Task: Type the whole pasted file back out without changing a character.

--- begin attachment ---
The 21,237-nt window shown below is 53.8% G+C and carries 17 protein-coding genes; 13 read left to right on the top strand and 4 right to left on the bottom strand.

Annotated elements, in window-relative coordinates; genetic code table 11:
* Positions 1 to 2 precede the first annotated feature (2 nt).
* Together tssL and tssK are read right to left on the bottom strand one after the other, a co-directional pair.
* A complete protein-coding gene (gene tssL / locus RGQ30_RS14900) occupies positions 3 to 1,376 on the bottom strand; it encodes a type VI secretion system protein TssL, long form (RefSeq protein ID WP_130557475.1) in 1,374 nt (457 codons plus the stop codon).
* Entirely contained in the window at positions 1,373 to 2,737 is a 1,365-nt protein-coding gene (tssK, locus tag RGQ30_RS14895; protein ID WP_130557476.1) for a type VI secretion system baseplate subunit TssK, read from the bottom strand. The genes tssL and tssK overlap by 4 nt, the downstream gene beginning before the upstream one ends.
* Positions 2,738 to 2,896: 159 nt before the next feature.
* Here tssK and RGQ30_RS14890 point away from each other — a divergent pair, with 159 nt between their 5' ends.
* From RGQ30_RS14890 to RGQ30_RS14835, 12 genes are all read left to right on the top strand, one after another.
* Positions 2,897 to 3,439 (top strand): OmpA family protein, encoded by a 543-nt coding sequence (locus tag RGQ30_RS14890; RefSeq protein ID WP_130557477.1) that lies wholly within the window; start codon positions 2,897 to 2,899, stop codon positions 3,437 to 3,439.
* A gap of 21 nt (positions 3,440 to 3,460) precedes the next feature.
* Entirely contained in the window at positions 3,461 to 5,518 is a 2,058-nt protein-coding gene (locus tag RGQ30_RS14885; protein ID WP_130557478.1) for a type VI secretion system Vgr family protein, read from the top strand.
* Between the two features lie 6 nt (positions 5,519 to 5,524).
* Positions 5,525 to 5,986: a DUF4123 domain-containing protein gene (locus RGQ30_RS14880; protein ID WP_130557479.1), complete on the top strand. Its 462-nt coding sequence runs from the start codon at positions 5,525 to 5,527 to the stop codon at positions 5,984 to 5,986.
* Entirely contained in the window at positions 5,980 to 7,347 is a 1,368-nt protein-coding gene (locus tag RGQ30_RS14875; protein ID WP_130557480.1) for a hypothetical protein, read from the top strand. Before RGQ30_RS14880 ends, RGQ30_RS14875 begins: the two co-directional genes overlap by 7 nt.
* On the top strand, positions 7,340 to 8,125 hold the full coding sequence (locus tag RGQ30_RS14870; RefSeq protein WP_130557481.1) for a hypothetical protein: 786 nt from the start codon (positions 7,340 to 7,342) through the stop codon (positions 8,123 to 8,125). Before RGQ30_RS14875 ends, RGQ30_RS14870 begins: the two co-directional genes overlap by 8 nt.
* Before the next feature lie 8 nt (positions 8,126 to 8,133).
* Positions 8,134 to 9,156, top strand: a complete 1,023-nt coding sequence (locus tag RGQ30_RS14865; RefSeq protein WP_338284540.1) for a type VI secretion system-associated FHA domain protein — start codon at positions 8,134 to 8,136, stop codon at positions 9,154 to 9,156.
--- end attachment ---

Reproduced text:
The 21,237-nt window shown below is 53.8% G+C and carries 17 protein-coding genes; 13 read left to right on the top strand and 4 right to left on the bottom strand.

Annotated elements, in window-relative coordinates; genetic code table 11:
* Positions 1 to 2 precede the first annotated feature (2 nt).
* Together tssL and tssK are read right to left on the bottom strand one after the other, a co-directional pair.
* A complete protein-coding gene (gene tssL / locus RGQ30_RS14900) occupies positions 3 to 1,376 on the bottom strand; it encodes a type VI secretion system protein TssL, long form (RefSeq protein ID WP_130557475.1) in 1,374 nt (457 codons plus the stop codon).
* Entirely contained in the window at positions 1,373 to 2,737 is a 1,365-nt protein-coding gene (tssK, locus tag RGQ30_RS14895; protein ID WP_130557476.1) for a type VI secretion system baseplate subunit TssK, read from the bottom strand. The genes tssL and tssK overlap by 4 nt, the downstream gene beginning before the upstream one ends.
* Positions 2,738 to 2,896: 159 nt before the next feature.
* Here tssK and RGQ30_RS14890 point away from each other — a divergent pair, with 159 nt between their 5' ends.
* From RGQ30_RS14890 to RGQ30_RS14835, 12 genes are all read left to right on the top strand, one after another.
* Positions 2,897 to 3,439 (top strand): OmpA family protein, encoded by a 543-nt coding sequence (locus tag RGQ30_RS14890; RefSeq protein ID WP_130557477.1) that lies wholly within the window; start codon positions 2,897 to 2,899, stop codon positions 3,437 to 3,439.
* A gap of 21 nt (positions 3,440 to 3,460) precedes the next feature.
* Entirely contained in the window at positions 3,461 to 5,518 is a 2,058-nt protein-coding gene (locus tag RGQ30_RS14885; protein ID WP_130557478.1) for a type VI secretion system Vgr family protein, read from the top strand.
* Between the two features lie 6 nt (positions 5,519 to 5,524).
* Positions 5,525 to 5,986: a DUF4123 domain-containing protein gene (locus RGQ30_RS14880; protein ID WP_130557479.1), complete on the top strand. Its 462-nt coding sequence runs from the start codon at positions 5,525 to 5,527 to the stop codon at positions 5,984 to 5,986.
* Entirely contained in the window at positions 5,980 to 7,347 is a 1,368-nt protein-coding gene (locus tag RGQ30_RS14875; protein ID WP_130557480.1) for a hypothetical protein, read from the top strand. Before RGQ30_RS14880 ends, RGQ30_RS14875 begins: the two co-directional genes overlap by 7 nt.
* On the top strand, positions 7,340 to 8,125 hold the full coding sequence (locus tag RGQ30_RS14870; RefSeq protein WP_130557481.1) for a hypothetical protein: 786 nt from the start codon (positions 7,340 to 7,342) through the stop codon (positions 8,123 to 8,125). Before RGQ30_RS14875 ends, RGQ30_RS14870 begins: the two co-directional genes overlap by 8 nt.
* Before the next feature lie 8 nt (positions 8,126 to 8,133).
* Positions 8,134 to 9,156, top strand: a complete 1,023-nt coding sequence (locus tag RGQ30_RS14865; RefSeq protein WP_338284540.1) for a type VI secretion system-associated FHA domain protein — start codon at positions 8,134 to 8,136, stop codon at positions 9,154 to 9,156.